Avoid the “funding through a global bank” scheme.
I cannot tell you how many times I heard about dubious projects looking for funding that claimed to have collateral and guarantees for hundreds of millions of dollars from prime international banks. My question would always be the same: “If such a respectable bank is willing to guarantee it, why wouldn’t they just give you the money?” The answer is because it’s a scam. Yes, in some cases it does pay to borrow money at low cost in the US, Japan, or Europe and get guarantees from banks in emerging markets because it lowers the cost of financing, but these are advanced cases that should be approached with the assistance of professional advisors.
Walk away from “offshore funding promoters.”
Another popular scam is an offshore “fund” with billions of dollars that will finance an opportunity, but you, of course, need to show that you are serious and make a substantial advance payment. I can go on and on, but the lesson here is to be diligent, pragmatic, and very careful. It will save a lot of time and aggravation.
Beware of wacky-tabacky businesses.
An example of wacky-tabacky would be a deal proposed by someone who has a three-person business, in operation for only six months, looking to finance a Billiondollar (yes with a capital B) undertaking without any equity contribution. All it has is a letter of intent by a local authority to consider awarding property for the project. There are plenty of those circulating in any country, and sooner or later, you are bound to run into such a “wonderful opportunity.”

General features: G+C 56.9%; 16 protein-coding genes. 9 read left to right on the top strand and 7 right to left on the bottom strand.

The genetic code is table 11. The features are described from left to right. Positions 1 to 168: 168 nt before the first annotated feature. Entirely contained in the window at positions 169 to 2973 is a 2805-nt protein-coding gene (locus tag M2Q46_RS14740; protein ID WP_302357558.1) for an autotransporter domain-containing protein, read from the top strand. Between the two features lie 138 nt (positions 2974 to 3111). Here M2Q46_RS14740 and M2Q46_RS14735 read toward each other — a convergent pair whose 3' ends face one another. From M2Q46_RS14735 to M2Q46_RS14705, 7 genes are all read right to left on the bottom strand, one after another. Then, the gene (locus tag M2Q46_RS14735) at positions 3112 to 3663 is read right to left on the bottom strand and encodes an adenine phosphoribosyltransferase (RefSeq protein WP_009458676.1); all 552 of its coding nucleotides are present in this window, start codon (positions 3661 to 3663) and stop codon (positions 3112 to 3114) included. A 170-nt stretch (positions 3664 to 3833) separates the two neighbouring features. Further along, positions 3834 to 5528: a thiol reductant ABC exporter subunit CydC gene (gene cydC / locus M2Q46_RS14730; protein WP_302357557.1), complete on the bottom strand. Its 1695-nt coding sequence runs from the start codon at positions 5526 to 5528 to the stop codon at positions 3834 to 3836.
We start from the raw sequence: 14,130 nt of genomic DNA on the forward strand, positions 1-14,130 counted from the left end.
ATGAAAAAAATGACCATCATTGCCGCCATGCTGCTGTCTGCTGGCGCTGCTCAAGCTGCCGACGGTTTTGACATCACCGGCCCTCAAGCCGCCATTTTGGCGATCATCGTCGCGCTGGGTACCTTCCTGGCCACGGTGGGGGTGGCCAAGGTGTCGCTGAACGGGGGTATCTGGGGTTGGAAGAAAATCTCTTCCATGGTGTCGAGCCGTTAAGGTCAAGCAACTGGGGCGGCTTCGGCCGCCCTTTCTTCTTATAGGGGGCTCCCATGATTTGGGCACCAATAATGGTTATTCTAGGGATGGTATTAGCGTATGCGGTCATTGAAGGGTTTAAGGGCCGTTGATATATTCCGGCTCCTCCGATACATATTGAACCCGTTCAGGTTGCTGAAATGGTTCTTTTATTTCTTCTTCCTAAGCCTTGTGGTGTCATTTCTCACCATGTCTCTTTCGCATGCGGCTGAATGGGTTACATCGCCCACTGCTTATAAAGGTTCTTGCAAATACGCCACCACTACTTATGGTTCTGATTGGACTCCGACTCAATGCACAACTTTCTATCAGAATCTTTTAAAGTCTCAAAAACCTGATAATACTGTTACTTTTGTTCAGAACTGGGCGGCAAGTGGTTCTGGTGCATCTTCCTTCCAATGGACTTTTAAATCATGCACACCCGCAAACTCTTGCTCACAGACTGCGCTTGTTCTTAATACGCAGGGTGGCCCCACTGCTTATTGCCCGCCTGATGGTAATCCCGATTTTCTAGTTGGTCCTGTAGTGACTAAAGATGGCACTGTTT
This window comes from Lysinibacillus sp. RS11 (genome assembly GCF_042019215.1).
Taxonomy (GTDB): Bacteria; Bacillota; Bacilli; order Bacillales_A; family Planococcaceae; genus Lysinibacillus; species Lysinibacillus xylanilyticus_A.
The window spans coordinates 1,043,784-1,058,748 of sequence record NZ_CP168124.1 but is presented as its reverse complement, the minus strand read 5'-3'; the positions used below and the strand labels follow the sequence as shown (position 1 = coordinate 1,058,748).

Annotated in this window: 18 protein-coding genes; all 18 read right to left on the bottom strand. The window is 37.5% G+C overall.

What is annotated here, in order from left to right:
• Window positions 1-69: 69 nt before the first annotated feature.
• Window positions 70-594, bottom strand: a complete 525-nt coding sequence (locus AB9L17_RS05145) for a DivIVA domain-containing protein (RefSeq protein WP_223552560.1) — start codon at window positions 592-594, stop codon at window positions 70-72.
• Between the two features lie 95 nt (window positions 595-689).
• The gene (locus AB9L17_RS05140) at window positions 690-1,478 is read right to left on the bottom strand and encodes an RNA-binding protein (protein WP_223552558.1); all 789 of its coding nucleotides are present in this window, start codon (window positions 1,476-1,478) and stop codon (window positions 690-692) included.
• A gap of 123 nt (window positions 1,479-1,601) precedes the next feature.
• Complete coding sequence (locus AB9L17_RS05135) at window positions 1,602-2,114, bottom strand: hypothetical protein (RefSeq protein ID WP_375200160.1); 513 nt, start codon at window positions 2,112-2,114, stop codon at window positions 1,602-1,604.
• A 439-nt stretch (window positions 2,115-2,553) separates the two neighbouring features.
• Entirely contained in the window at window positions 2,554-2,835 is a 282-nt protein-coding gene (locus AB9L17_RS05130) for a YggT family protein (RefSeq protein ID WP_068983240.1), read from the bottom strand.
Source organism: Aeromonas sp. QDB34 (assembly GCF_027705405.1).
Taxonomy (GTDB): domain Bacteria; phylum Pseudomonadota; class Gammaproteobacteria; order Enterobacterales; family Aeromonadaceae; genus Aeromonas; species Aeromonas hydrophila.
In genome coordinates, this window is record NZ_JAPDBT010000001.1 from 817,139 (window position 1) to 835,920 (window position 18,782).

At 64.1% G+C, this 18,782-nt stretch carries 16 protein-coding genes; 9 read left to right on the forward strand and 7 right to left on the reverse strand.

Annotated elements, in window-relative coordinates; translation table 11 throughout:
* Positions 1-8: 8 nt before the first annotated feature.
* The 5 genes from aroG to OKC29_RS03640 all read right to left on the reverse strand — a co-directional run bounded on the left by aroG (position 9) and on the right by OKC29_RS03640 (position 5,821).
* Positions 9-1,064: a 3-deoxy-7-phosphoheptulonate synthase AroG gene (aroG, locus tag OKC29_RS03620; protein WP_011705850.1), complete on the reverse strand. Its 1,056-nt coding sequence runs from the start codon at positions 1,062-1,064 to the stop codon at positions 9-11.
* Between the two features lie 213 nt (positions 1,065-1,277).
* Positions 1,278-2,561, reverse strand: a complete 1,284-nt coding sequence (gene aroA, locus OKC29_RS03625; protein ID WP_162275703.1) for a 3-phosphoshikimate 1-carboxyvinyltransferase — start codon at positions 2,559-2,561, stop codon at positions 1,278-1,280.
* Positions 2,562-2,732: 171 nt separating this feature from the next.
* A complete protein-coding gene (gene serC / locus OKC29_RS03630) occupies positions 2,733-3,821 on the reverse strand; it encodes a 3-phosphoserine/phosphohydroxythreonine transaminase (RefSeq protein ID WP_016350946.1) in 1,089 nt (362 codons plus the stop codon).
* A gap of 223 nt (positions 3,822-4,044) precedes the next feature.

There are real opportunities that seem very attractive, but carry vicious pitfalls; you could find yourself in the midst of rogue representatives or customers, arcane regulations, licensing, competition, gangsters, and raiders. Some opportunities could pull you and your business into political crossfire or squarely in the middle of a conflict between warring criminals or economic enterprises. A couple of years ago, my firm received a mandate from the government of a sizeable country to provide US medical equipment financing using sovereign guarantees for collateral. It was a very credible and bankable transaction with terrific benefits both to the US and the host country. Yet, as this was an election year and the president of the country was locked in the heated battle with the prime minister, the president challenged his own government’s resolution three times to derail the deal for his own political gain, against the country’s interests. Think through the implications of every step, check and recheck due diligence, and constantly evaluate new information. You must learn to recognize danger signs. It’s not an easy task, but certainly a pursuit worthy of your full attention and an investment of time and money.
And above all, even if it looks and smells like a rose, if it’s too thorny—and you will feel it—do not be afraid to pull the plug, no matter how far you have already come.
Alexander Gordin is the managing director of the Broad Street Capital Group, New York, a private international Merchant Bank, Trustee of the Princeton Council of World Affairs, and author of the recently released book, Fluent in Foreign Business.